The Gould sisters, who had come home to celebrate their mother's birthday, each received a 20-minute call from a contact tracer to ask who they live with and where they had been recently. They were told to self-isolate. Each family member the sisters named as a contact then received a call seeking the same information. That, in turn, triggered another round of calls to the family, and another.
"It has absolutely driven me mad," Ms Gould said.
While the Gould family was deluged with calls, Tim Daily, 57, a financial adviser in Milton Keynes, got none. On September 23, three days after being tested, Mr Daily woke to a text message and email telling him he was positive and should self-isolate for 10 days. "Straight away I was thinking, 'I should be getting a call from test and trace at any time,'" said Mr Daily, who regularly meets four or five clients a day. When the call did not arrive, Mr Daily contacted his clients himself. He said no contact tracer has ever called him.
The contact-tracing system involves a network of newly recruited staff, most of them working from home. About 3,000 of these are doctors and nurses, often retired. Their job is to call people who have tested positive and make a list of recent contacts.
A second group then takes over to call the contacts. Serco and Sitel employ about 12,000 people to do this.
Reuters interviewed seven current and former tracers. Several explained how frustrating they found an automated system that dictates who they call and insists they work from a script. The system requires different members of the same household to be called separately, often on the same number.
Mr Hancock said on November 23 that members of the same household would no longer be called individually by contact tracers.
Most of the time, the contact tracers said they had little to do – even when Covid-19 cases were rising.
Two tracers, both retired doctors, said they made no calls. One said he struggled to log on to the various systems, about six of them, each requiring a username and password. Another said there was a month-long delay in sending him his login details.
A student, working for Sitel from home, told Reuters she had so much free time that she had sewn up all her housemates' moth-eaten clothes and learnt to knit. Another student, working for Serco, said he makes about six calls a day from his bedroom in a shared flat. Some days he does not speak to anyone because the contacts do not answer the phone. He said many people do not answer because the tracers call from an unrecognised number, which looks like it is coming from a marketing company.
Each tracer has on average reached less than one contact per day since the end of May, including household members, according to a Reuters analysis of official data.
A representative for Serco said stories about call handlers with little to do were "an out-of-date depiction" and the service is now a lot busier. "Our operational delivery has been outstanding."
Sitel referred questions about the system's performance to the health ministry, which oversees and manages it.
The ministry spokesman stressed that contact tracers were reaching "the vast majority of people testing positive and their contacts". He pointed to data published on October 2 showing that in the most recent week the service reached 71.3 per cent of people who tested positive and 83.7 per cent of contacts, where their details were provided.
Analysis of official data found such figures do not tell the full story. Only two thirds of people who test positive are reached and willing to provide details of their contacts, the data show. So, on average, no more than 54 per cent of contacts are traced. This figure includes people in the same household, who should be isolating anyway, under government rules. In summary, Reuters found that only half of a non-household contact – someone not living with the infected person – was tracked down in each of the 604,000 Covid-19 cases handled by national tracers since May 28.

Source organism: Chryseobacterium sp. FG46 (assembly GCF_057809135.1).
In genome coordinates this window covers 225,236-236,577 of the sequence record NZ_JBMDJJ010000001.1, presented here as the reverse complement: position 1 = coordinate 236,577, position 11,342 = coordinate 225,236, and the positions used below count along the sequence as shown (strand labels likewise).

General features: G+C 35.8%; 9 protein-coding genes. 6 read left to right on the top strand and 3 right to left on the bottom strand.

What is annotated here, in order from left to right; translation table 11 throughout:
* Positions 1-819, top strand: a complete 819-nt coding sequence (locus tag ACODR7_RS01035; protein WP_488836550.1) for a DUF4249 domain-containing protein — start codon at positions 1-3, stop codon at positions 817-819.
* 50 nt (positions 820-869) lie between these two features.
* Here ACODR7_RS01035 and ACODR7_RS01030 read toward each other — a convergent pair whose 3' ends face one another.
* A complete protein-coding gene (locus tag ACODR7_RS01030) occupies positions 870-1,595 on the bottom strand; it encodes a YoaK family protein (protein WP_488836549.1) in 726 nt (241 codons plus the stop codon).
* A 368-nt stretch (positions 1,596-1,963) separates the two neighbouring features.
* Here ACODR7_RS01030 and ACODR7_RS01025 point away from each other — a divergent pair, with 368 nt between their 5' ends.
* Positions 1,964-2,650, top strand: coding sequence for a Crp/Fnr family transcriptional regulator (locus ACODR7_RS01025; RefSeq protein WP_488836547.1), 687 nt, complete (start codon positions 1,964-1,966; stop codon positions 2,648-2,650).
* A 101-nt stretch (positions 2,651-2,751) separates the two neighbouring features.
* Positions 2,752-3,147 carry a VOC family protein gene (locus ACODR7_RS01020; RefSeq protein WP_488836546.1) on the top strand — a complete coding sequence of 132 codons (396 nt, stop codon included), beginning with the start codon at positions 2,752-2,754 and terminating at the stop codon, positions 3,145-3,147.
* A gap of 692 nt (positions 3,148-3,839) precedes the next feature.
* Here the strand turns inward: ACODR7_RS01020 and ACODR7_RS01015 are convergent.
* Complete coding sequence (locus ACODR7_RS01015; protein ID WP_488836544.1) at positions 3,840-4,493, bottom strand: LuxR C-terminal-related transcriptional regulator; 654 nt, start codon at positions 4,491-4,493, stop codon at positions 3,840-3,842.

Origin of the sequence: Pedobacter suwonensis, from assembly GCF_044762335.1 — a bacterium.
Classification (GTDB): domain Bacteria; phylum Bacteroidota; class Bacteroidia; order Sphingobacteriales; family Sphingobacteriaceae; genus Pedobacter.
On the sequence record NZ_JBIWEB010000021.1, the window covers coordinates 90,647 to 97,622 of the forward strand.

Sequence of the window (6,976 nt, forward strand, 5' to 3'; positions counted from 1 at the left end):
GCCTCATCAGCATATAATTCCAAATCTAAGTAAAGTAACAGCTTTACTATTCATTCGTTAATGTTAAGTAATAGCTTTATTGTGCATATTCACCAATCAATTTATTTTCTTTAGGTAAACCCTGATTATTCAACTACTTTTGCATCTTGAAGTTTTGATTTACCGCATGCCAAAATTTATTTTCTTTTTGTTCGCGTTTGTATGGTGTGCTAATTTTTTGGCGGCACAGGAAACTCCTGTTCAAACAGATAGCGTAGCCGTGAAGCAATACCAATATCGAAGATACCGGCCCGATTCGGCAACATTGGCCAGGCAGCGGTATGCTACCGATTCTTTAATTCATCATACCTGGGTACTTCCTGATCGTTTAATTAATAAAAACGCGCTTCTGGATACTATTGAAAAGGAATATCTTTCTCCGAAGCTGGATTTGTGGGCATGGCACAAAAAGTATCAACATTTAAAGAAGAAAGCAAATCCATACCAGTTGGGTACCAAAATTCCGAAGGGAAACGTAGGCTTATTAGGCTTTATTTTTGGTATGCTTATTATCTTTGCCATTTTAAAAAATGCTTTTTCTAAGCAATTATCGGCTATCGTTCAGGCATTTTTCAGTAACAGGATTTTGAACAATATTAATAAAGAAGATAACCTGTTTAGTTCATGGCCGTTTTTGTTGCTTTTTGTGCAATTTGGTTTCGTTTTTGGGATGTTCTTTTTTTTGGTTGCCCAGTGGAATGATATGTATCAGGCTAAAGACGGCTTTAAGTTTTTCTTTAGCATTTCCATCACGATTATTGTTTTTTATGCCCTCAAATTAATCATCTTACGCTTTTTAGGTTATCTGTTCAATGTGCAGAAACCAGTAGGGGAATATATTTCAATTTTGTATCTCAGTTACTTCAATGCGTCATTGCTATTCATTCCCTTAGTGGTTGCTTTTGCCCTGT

Local officials described being sent lists of infected people who claimed to have been in touch with no one. There was no contact information for nearly one in four contacts in the week to November 4. That compares with 31 contacts per case in Singapore and 27 in Taiwan, according to studies of their methods.
The system is not only inefficient, it is also slow, according to tracers and Reuters' data analysis. This analysis shows that from the onset of symptoms, it typically takes seven days in England to reach an infected person's contacts.
"If you are taking that long, you really have to ask, what is the point?" said Martin McKee, a professor of public health at the London School of Hygiene and Tropical Medicine.
In contrast, Singapore's health ministry said in September it had cut the average time taken to identify and quarantine close contacts to under two days.
But the system continues to creak. In the week to November 11, the latest available data, only six out of 10 of the total number of contacts identified by people who tested positive, including household contacts, were reached and asked to self-isolate, meaning that number has barely changed since June.
Many epidemiologists told the government from the beginning that a very different approach was necessary to have any hope of preventing a second wave – to build a system to trace the disease at the grassroots level.
In May, Britain's leading scientific body, the Royal Society, had stressed the need for "local integration of systems".
The government was slow to take up that message. With few extra resources, local authorities could create only small teams of contact tracers. These local teams only take on cases that the national team has already failed to deal with – leading to more delay. A report by one London authority found the average time between a positive test and the case reaching local teams was 5.7 days.
The health ministry spokesman said testing and tracing "has always been a collaboration" with local authorities.
As the pandemic worsened, cases in Liverpool skyrocketed. Restrictions at the city's nursing homes became ever tighter, including at the residence where Ms Meehan's mother, Peggy Curley, lived.
Dreaded news reached Ms Meehan in October. Several of the residents had tested positive for Covid-19. Soon afterwards, her mother developed a fever and a slight cough. She, too, tested positive.
As her 91-year-old mother's health declined, Ms Meehan was finally allowed to visit. "No one wants to get 'the call' to go in and see our loved ones when it is obviously too late, when all we wanted was to spend any quality time while they were well enough to see us," Ms Meehan said.
On November 9, two weeks after testing positive, Ms Meehan's mother died.